Drafting a prenuptial agreement is not something you should do yourself, as there are certain things you may want to put into a prenup that a court could find unenforceable. You wouldn’t sign a business contract without guidance from legal counsel, and you should follow that same advice when it comes to your prenuptial agreement, which is also a contract.
Having qualified legal advice can save you from committing one or more of these six common mistakes in a prenuptial agreement:
Omitting important asset information.
It is not unusual for people entering into a prenuptial agreement to downplay their assets, intentionally omitting information to make their premarital estate seem smaller than it really is. If you do not disclose all your assets, you run the real risk of a court invalidating the agreement because it was negotiated in bad faith.
Not addressing separate property.
Things that have sentimental value to you or that you wish to have treated as separate property if your divorce will need to be addressed in your prenuptial agreement as outside the marital estate. This could include a business, a pet, or even premarital debt that, in case of a divorce, you want to be sure is not treated as marital debt that you could bear some or all responsibility for repaying.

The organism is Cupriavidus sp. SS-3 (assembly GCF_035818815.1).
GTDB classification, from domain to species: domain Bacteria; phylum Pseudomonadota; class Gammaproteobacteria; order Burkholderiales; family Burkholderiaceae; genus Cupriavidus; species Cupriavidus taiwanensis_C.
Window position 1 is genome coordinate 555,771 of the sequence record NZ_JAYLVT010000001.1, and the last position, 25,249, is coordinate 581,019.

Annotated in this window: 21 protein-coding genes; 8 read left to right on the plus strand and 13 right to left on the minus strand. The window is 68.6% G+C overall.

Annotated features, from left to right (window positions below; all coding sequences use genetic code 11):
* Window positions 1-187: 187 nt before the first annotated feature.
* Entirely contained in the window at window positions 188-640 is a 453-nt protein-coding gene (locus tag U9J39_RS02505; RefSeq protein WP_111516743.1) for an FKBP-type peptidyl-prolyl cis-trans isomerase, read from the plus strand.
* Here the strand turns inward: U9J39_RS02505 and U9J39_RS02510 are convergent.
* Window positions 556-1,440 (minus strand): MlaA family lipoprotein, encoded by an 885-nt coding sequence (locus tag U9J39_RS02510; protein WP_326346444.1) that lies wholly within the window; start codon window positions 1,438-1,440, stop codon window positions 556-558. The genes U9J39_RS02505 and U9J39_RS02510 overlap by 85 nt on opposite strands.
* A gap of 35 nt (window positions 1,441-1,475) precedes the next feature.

Language that is legally unenforceable.
Including language that is in conflict with the law or public policy is a sure way to have your prenuptial agreement invalidated. Here are some examples:
- Excluding a spouse from retirement benefits that he or she has a legal right to claim benefits. Prenuptial agreements that contain provisions for a waiver of retirement benefits must be specific and conform to certain waiver requirements under federal law.
- Attempting to establish child custody or child support in the event of a divorce.
- Attempting to limit the reasons why one spouse may seek a divorce if that reason is not supported by the state’s divorce law.
- An agreement that tends to unreasonably encourage divorce or separation will likely be unenforceable.
Attempting to regulate spousal behavior.
Typically, any attempts to regulate spousal behavior via a prenuptial agreement will be unenforceable. Any language that attempts to define the number of children a wife must bear, who is responsible for cleaning the house, who works and who doesn’t, or even how often a couple has marital relations is likely to invalidate any agreement.
Child custody and support issues.
In determining child custody, New Jersey courts make decisions based on what is in the best interest of the children, not a prenuptial agreement. A court will not enforce provisions that define who gets custody of the children, eliminates or limits child support, or any language that attempts to dictate post-divorce parenting.
Every prenuptial agreement should include a severability clause so that if a court finds one provision in the agreement to be unenforceable, the rest of the agreement can still be enforced.
You can rely on Cistaro Law to skillfully negotiate and mediate your issues to a satisfactory resolution. Should the need arise, you can also count on our experience for being aggressive litigators if the situation calls for a more assertive response. Contact us today for your free consultation.